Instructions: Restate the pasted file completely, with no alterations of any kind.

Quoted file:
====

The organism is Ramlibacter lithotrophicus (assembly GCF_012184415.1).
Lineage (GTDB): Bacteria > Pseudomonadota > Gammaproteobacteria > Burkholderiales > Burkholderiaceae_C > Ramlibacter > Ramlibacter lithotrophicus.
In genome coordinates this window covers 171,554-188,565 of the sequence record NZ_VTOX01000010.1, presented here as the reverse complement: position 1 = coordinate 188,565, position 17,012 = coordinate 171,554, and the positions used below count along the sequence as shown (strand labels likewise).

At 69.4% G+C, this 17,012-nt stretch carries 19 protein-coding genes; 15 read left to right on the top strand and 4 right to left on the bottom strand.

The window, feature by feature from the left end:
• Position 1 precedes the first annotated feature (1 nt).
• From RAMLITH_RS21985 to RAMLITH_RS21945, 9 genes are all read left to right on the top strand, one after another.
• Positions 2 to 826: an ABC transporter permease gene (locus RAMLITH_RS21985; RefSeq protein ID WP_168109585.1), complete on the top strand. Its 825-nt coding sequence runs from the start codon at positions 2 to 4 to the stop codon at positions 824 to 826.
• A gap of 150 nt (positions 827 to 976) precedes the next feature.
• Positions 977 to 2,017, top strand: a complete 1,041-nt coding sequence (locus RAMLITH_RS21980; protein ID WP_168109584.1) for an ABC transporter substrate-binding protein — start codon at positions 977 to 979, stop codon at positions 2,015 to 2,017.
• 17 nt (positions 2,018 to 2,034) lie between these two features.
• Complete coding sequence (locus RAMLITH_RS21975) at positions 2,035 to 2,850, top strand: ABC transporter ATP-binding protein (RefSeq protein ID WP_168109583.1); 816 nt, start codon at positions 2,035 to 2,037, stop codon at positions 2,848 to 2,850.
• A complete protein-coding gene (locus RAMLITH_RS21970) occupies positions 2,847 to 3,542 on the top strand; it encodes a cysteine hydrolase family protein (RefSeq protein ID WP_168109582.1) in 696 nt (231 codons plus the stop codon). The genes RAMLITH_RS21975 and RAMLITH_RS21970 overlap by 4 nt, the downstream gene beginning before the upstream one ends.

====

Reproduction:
The organism is Ramlibacter lithotrophicus (assembly GCF_012184415.1).
Lineage (GTDB): Bacteria > Pseudomonadota > Gammaproteobacteria > Burkholderiales > Burkholderiaceae_C > Ramlibacter > Ramlibacter lithotrophicus.
In genome coordinates this window covers 171,554-188,565 of the sequence record NZ_VTOX01000010.1, presented here as the reverse complement: position 1 = coordinate 188,565, position 17,012 = coordinate 171,554, and the positions used below count along the sequence as shown (strand labels likewise).

At 69.4% G+C, this 17,012-nt stretch carries 19 protein-coding genes; 15 read left to right on the top strand and 4 right to left on the bottom strand.

The window, feature by feature from the left end:
• Position 1 precedes the first annotated feature (1 nt).
• From RAMLITH_RS21985 to RAMLITH_RS21945, 9 genes are all read left to right on the top strand, one after another.
• Positions 2 to 826: an ABC transporter permease gene (locus RAMLITH_RS21985; RefSeq protein ID WP_168109585.1), complete on the top strand. Its 825-nt coding sequence runs from the start codon at positions 2 to 4 to the stop codon at positions 824 to 826.
• A gap of 150 nt (positions 827 to 976) precedes the next feature.
• Positions 977 to 2,017, top strand: a complete 1,041-nt coding sequence (locus RAMLITH_RS21980; protein ID WP_168109584.1) for an ABC transporter substrate-binding protein — start codon at positions 977 to 979, stop codon at positions 2,015 to 2,017.
• 17 nt (positions 2,018 to 2,034) lie between these two features.
• Complete coding sequence (locus RAMLITH_RS21975) at positions 2,035 to 2,850, top strand: ABC transporter ATP-binding protein (RefSeq protein ID WP_168109583.1); 816 nt, start codon at positions 2,035 to 2,037, stop codon at positions 2,848 to 2,850.
• A complete protein-coding gene (locus RAMLITH_RS21970) occupies positions 2,847 to 3,542 on the top strand; it encodes a cysteine hydrolase family protein (RefSeq protein ID WP_168109582.1) in 696 nt (231 codons plus the stop codon). The genes RAMLITH_RS21975 and RAMLITH_RS21970 overlap by 4 nt, the downstream gene beginning before the upstream one ends.